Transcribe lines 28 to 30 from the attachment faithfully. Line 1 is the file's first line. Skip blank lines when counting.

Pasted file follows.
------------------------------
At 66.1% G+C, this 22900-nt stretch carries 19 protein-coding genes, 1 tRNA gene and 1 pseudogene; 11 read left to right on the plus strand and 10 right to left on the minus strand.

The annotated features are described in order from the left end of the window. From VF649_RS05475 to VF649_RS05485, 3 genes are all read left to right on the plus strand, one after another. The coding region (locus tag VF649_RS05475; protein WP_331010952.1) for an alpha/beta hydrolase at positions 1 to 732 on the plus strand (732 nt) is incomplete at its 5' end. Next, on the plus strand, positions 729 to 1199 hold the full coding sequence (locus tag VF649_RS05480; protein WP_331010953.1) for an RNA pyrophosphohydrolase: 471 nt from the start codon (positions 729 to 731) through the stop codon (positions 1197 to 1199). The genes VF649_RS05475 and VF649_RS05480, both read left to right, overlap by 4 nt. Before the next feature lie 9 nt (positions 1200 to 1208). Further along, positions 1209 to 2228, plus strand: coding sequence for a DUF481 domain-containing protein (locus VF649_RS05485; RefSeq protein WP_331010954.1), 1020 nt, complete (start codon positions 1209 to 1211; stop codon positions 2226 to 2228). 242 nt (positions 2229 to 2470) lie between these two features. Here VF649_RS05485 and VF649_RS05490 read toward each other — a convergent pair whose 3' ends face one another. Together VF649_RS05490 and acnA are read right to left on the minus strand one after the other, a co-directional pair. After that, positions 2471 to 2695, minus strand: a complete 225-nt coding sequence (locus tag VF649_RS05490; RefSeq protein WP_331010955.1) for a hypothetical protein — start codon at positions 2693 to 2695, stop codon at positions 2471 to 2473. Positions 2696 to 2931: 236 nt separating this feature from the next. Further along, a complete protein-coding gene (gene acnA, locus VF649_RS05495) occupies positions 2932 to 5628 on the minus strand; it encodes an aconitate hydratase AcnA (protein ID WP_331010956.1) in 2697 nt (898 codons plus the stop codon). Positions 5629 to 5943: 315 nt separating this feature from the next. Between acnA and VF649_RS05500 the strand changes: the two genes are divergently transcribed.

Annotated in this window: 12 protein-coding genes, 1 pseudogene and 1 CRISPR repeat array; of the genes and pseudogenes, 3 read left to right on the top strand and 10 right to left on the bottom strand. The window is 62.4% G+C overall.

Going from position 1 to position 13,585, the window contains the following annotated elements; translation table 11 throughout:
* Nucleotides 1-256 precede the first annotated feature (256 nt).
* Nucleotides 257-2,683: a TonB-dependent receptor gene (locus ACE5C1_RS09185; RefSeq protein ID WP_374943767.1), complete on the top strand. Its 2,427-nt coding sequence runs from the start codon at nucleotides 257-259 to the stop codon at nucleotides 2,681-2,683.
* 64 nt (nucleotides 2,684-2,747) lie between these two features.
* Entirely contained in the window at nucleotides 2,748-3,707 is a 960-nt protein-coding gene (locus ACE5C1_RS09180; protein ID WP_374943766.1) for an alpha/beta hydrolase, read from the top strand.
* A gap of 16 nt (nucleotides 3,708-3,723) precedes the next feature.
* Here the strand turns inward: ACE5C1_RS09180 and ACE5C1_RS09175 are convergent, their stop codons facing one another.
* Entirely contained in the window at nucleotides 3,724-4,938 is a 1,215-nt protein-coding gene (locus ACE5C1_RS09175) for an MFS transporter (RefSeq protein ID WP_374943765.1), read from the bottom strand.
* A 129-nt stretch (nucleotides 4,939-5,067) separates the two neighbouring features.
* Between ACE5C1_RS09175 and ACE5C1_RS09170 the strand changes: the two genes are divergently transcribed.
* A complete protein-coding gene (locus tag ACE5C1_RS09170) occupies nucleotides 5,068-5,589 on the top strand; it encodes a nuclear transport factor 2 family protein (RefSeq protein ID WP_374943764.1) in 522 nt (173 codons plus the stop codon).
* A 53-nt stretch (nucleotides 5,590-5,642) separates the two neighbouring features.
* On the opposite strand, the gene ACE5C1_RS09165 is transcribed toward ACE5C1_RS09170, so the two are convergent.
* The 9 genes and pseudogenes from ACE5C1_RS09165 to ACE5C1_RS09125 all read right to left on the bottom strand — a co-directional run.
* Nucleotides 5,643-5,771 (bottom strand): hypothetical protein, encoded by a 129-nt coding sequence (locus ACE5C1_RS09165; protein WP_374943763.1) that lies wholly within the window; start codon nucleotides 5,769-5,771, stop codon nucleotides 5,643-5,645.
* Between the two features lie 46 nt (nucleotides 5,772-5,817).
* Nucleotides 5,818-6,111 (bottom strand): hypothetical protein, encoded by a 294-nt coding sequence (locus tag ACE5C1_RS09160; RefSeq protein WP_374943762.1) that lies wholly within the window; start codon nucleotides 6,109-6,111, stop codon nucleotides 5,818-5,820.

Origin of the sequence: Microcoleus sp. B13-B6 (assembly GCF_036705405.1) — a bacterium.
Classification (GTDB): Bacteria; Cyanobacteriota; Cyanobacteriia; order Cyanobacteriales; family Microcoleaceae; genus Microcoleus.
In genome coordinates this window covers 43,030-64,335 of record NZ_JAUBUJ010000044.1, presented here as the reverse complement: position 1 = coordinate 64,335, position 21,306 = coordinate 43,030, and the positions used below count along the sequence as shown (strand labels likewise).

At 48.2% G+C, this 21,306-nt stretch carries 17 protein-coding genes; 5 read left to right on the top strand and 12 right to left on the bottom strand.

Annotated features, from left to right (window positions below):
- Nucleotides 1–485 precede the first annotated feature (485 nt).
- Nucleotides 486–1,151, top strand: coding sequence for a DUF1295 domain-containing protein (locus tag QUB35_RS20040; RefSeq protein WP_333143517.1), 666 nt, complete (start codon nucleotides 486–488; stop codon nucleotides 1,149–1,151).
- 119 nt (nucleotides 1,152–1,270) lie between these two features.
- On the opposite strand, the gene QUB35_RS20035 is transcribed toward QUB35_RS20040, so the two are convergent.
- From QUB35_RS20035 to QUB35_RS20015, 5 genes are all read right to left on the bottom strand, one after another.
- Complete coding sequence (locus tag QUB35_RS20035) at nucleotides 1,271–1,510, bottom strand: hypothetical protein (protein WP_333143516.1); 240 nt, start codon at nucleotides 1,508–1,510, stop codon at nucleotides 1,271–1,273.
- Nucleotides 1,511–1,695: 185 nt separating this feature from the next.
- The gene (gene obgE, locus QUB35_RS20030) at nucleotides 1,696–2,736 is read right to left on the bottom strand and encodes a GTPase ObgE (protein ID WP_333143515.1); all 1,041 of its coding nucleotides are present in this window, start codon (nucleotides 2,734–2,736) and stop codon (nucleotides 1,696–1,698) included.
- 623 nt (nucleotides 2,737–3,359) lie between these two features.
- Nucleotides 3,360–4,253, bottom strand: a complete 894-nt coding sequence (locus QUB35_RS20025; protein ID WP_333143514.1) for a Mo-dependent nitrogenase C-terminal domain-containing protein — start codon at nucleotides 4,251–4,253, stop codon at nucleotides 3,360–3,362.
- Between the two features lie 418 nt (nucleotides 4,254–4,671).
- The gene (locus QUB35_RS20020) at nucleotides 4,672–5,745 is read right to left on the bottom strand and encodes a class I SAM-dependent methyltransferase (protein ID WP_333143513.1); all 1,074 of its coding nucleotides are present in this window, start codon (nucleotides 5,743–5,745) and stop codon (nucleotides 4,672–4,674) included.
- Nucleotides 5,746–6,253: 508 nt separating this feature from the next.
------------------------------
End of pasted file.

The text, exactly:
- 119 nt (nucleotides 1,152–1,270) lie between these two features.
- On the opposite strand, the gene QUB35_RS20035 is transcribed toward QUB35_RS20040, so the two are convergent.
- From QUB35_RS20035 to QUB35_RS20015, 5 genes are all read right to left on the bottom strand, one after another.